Just as an aside concerning the so-called mainstream media: “As of September 2019, Fox News was the most-watched network for the third consecutive year and continues to do well in terms of its prime time audience, with around 2.43 million primetime viewers in that month.” (Source: Next comes MSNBC with 1.5 million and CNN with just over 1 million… so much for “mainstream”.

          1. My point is that you got your priorities wrong if you worry only about the effect of one relatively small, particular manipulation when there is large-scale manipulation at universities and by the media going on all the time.

            Re: dominant ideology, I should have been more precise: left-wing views are dominant in the media, in humanities programs at colleges and universities, and in big tech and other companies. In terms of number of voters, right-and left-wing views are roughly equal, as we could see in teh 2016 election. But the PC fraction of the left has a disproportionate influence in the public sphere.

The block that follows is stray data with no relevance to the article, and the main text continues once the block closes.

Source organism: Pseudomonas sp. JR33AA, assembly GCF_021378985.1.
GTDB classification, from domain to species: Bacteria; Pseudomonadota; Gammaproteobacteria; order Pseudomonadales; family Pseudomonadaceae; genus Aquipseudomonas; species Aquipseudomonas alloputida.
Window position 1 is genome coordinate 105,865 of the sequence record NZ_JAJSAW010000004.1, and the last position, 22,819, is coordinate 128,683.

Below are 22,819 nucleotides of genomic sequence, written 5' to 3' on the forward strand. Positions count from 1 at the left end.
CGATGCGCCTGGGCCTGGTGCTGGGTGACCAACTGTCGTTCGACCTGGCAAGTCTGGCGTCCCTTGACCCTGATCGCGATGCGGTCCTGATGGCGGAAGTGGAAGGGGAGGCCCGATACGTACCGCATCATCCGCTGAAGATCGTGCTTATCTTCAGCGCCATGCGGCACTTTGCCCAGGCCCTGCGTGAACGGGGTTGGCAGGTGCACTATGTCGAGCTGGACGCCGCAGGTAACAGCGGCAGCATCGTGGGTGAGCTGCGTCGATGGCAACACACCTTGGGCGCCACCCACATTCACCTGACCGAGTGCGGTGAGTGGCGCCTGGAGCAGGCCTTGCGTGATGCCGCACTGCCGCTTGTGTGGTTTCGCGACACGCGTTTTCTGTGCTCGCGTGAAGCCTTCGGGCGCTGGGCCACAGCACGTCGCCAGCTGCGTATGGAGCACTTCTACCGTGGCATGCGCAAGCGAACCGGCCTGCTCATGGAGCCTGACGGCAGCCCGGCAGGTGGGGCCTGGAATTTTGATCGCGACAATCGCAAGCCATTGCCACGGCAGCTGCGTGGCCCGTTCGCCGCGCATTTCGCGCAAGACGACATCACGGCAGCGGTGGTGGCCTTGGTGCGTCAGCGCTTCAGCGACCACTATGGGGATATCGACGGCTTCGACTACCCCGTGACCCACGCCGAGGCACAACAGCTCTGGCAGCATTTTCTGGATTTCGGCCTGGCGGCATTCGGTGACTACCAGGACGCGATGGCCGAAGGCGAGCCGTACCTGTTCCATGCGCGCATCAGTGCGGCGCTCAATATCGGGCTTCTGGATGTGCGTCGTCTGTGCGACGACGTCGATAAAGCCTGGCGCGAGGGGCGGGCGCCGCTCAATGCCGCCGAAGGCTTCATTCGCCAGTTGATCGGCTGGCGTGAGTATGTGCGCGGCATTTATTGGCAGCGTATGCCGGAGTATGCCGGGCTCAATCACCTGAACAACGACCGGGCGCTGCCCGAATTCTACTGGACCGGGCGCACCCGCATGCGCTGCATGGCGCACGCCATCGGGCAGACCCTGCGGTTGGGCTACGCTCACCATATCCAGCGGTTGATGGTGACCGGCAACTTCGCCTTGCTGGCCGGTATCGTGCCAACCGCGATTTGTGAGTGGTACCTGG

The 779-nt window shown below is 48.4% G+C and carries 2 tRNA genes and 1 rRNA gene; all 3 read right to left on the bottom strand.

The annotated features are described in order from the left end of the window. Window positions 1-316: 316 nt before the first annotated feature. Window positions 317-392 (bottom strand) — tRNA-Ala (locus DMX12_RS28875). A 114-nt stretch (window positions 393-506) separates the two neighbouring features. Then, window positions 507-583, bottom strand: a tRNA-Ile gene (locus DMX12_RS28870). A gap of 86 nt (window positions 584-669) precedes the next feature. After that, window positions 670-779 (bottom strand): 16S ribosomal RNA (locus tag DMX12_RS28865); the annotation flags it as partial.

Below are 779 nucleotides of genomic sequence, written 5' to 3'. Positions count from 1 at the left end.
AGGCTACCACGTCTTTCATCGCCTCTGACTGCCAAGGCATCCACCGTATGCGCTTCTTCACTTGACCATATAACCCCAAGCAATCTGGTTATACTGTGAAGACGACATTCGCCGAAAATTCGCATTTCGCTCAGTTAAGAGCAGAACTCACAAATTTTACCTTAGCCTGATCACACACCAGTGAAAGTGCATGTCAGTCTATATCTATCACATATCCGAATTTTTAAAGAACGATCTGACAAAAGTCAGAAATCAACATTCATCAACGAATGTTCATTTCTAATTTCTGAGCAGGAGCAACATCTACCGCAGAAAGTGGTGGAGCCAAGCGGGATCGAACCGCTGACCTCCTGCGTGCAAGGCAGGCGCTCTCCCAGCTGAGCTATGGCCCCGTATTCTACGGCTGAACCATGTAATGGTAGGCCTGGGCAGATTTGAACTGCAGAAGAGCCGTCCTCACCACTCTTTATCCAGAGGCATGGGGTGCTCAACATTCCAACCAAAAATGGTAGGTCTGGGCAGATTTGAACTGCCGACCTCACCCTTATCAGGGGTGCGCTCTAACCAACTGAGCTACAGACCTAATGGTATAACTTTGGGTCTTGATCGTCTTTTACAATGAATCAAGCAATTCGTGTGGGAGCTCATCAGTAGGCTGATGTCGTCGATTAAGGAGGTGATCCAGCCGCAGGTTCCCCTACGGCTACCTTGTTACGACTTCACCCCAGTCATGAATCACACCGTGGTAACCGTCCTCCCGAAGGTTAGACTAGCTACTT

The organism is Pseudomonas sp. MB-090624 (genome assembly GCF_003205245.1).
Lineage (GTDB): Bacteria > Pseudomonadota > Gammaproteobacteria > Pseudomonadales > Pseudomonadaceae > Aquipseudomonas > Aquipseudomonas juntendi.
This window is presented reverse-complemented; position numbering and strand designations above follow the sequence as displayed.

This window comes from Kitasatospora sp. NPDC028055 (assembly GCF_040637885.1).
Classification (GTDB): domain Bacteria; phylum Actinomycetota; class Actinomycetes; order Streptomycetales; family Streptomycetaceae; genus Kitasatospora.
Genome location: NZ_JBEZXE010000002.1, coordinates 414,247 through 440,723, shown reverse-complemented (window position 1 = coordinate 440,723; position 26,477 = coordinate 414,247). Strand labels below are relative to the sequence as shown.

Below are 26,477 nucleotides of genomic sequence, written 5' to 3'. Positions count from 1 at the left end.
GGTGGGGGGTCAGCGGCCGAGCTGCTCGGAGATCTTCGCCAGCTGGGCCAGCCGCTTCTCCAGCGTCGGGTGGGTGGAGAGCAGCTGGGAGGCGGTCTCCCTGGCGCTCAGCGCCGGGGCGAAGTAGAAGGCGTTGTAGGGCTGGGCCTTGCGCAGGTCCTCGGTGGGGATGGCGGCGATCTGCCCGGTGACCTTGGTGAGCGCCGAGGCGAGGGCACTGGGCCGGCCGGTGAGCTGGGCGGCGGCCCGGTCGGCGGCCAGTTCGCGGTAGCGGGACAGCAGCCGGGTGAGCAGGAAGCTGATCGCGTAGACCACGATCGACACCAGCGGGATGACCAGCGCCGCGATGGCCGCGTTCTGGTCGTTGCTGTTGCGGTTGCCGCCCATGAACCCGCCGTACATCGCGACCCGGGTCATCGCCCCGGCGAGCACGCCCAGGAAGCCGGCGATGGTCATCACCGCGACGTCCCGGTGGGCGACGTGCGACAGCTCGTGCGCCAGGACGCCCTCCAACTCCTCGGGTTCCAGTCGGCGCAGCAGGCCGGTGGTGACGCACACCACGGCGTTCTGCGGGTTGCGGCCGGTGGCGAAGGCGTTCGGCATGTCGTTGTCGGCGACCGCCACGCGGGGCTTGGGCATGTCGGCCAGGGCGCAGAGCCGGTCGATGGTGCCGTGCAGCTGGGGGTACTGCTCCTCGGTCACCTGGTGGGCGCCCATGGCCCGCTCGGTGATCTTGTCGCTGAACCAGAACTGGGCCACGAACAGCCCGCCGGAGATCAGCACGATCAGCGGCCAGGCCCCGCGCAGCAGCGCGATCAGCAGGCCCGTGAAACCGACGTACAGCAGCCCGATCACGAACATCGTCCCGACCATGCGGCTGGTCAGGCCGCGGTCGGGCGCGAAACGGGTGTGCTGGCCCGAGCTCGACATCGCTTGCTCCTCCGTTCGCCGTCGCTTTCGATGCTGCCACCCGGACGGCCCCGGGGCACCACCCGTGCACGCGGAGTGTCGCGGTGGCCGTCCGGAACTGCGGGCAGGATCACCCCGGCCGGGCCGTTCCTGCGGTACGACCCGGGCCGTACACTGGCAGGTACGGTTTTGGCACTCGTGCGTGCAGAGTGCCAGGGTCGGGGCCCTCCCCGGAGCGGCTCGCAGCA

2. ” oppression and victimhood mentality”

          These were/are the core elements of both Trump (and his right wing cabal) and Brexit, not the so-called left. Exploiting the rural, uneducated, low income rural white folk who consider themselves oppressed is how both came to be. The simple fact is that the rural, uneducated, low income white folk in both countries ended up that way because they insist on electing those who begrudge them education, healthcare, and the like. One only read the ravings of Johnson and Trump to see their victimhood. There’s a reason that the marginally above median smart young folk get the hell out of rural and migrate to cities. One side effect of being urban is exposure to multi-culti, and a general (if not universal) waning of insular prejudice.

          Not long ago I let my fingers do the walking through the Yellow Googles, to discover how many US states were majority rural. All but Maine, Mississippi, Vermont, and West Virginia are majority urban. The Trump/Brexit folks have only a short window of opportunity to institute ‘the final election’ of their oppressed white men.